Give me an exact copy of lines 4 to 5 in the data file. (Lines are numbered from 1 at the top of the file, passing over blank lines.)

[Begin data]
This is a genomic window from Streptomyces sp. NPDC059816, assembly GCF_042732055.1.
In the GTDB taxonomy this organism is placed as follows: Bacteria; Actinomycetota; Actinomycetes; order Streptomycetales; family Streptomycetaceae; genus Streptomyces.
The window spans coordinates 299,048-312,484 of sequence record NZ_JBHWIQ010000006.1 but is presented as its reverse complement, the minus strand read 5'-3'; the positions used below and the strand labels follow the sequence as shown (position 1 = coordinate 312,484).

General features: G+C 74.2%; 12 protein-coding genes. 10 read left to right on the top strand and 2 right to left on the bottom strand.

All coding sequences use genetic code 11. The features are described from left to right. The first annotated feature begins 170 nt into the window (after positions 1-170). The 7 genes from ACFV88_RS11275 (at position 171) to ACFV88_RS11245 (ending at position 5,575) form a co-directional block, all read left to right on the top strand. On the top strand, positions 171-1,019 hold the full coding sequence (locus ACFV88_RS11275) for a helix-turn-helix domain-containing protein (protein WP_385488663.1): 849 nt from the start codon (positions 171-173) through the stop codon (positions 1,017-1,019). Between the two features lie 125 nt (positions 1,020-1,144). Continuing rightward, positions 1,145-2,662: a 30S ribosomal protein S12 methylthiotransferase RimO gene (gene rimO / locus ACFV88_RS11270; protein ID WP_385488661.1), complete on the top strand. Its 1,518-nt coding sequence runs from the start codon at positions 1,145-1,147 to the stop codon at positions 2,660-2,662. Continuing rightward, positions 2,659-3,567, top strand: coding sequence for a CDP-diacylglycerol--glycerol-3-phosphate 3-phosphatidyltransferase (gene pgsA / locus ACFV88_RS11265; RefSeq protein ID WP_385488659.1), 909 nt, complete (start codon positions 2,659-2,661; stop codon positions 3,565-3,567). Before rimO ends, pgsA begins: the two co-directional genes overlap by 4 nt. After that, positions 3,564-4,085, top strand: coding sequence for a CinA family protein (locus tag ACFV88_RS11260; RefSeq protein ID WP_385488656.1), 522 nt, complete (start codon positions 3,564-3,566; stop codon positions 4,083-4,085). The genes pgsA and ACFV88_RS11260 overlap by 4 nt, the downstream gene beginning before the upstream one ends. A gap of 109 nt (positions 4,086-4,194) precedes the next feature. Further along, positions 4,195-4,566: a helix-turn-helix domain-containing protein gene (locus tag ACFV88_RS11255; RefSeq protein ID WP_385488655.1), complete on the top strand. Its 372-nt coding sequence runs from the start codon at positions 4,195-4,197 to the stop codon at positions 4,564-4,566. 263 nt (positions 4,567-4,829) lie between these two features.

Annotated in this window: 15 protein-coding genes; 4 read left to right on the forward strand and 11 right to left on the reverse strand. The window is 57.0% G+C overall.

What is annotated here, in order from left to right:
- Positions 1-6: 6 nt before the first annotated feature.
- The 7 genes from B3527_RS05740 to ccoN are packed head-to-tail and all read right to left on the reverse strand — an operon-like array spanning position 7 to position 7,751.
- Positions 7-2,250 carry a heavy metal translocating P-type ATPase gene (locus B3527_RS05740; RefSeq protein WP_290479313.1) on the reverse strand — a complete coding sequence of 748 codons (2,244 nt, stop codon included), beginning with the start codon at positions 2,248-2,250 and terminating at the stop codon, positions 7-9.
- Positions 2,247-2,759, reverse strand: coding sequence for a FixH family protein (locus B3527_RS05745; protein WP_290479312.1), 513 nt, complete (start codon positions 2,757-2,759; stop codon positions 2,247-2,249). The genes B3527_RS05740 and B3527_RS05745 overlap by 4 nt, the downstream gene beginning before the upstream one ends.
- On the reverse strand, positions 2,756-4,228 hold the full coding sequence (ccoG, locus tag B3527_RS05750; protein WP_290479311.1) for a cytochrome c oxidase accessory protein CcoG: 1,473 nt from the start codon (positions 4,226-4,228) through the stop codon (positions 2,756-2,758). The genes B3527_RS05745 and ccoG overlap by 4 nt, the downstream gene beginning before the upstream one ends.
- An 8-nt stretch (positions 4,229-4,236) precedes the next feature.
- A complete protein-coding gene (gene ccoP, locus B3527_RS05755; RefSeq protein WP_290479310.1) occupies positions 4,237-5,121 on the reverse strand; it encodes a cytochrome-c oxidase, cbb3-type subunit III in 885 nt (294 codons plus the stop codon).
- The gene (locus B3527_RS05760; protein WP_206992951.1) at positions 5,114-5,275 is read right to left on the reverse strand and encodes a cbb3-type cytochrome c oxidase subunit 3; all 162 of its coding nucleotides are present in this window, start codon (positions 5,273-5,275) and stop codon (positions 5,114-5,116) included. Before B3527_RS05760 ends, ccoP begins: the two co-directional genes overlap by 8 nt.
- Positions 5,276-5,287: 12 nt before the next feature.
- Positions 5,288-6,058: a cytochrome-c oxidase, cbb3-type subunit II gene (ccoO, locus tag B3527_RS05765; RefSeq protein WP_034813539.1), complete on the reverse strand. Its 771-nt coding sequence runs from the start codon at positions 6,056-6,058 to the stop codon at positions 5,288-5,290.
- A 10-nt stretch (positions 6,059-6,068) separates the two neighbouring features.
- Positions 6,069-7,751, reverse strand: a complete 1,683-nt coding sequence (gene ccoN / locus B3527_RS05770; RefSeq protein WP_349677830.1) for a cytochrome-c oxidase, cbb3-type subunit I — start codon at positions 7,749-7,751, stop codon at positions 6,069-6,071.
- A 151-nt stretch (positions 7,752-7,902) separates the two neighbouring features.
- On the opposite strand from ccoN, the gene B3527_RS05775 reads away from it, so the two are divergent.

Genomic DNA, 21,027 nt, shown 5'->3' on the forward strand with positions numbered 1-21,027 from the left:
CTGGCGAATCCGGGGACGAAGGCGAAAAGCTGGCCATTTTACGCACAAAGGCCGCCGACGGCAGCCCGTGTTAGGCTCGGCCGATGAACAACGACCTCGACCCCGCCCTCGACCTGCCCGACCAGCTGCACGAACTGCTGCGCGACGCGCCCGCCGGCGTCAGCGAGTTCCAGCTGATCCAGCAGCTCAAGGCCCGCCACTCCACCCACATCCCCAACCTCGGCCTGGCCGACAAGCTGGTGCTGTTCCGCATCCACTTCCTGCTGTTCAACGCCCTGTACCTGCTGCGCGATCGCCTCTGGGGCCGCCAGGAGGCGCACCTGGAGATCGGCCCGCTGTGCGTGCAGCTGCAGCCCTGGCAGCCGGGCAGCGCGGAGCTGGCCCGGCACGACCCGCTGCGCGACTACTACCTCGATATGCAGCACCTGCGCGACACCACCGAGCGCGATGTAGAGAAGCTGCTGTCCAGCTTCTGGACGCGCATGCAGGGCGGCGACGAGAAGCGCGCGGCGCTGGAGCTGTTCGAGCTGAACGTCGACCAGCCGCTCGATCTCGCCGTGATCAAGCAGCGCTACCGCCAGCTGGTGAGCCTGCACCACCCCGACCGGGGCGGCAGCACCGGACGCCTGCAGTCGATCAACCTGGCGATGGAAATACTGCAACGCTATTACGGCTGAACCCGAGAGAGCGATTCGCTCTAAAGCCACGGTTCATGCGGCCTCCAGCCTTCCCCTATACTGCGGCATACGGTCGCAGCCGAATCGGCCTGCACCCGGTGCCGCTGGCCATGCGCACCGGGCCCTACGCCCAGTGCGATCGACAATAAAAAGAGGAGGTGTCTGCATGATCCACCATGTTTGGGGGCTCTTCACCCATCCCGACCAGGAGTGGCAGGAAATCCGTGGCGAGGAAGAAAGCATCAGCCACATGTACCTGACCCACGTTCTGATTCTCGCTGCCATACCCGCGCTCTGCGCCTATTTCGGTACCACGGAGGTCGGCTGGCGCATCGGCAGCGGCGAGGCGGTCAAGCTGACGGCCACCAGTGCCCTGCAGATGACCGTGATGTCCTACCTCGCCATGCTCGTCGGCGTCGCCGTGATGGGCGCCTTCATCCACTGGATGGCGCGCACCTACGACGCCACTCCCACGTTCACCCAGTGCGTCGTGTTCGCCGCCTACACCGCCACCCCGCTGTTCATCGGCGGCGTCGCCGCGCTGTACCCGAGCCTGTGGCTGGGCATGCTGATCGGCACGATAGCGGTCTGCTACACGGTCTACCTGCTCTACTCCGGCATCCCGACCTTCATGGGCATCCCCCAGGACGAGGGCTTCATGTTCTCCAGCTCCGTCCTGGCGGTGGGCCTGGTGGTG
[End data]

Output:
General features: G+C 74.2%; 12 protein-coding genes. 10 read left to right on the top strand and 2 right to left on the bottom strand.

All coding sequences use genetic code 11. The features are described from left to right. The first annotated feature begins 170 nt into the window (after positions 1-170). The 7 genes from ACFV88_RS11275 (at position 171) to ACFV88_RS11245 (ending at position 5,575) form a co-directional block, all read left to right on the top strand. On the top strand, positions 171-1,019 hold the full coding sequence (locus ACFV88_RS11275) for a helix-turn-helix domain-containing protein (protein WP_385488663.1): 849 nt from the start codon (positions 171-173) through the stop codon (positions 1,017-1,019). Between the two features lie 125 nt (positions 1,020-1,144). Continuing rightward, positions 1,145-2,662: a 30S ribosomal protein S12 methylthiotransferase RimO gene (gene rimO / locus ACFV88_RS11270; protein ID WP_385488661.1), complete on the top strand. Its 1,518-nt coding sequence runs from the start codon at positions 1,145-1,147 to the stop codon at positions 2,660-2,662. Continuing rightward, positions 2,659-3,567, top strand: coding sequence for a CDP-diacylglycerol--glycerol-3-phosphate 3-phosphatidyltransferase (gene pgsA / locus ACFV88_RS11265; RefSeq protein ID WP_385488659.1), 909 nt, complete (start codon positions 2,659-2,661; stop codon positions 3,565-3,567). Before rimO ends, pgsA begins: the two co-directional genes overlap by 4 nt. After that, positions 3,564-4,085, top strand: coding sequence for a CinA family protein (locus tag ACFV88_RS11260; RefSeq protein ID WP_385488656.1), 522 nt, complete (start codon positions 3,564-3,566; stop codon positions 4,083-4,085). The genes pgsA and ACFV88_RS11260 overlap by 4 nt, the downstream gene beginning before the upstream one ends. A gap of 109 nt (positions 4,086-4,194) precedes the next feature. Further along, positions 4,195-4,566: a helix-turn-helix domain-containing protein gene (locus tag ACFV88_RS11255; RefSeq protein ID WP_385488655.1), complete on the top strand. Its 372-nt coding sequence runs from the start codon at positions 4,195-4,197 to the stop codon at positions 4,564-4,566. 263 nt (positions 4,567-4,829) lie between these two features.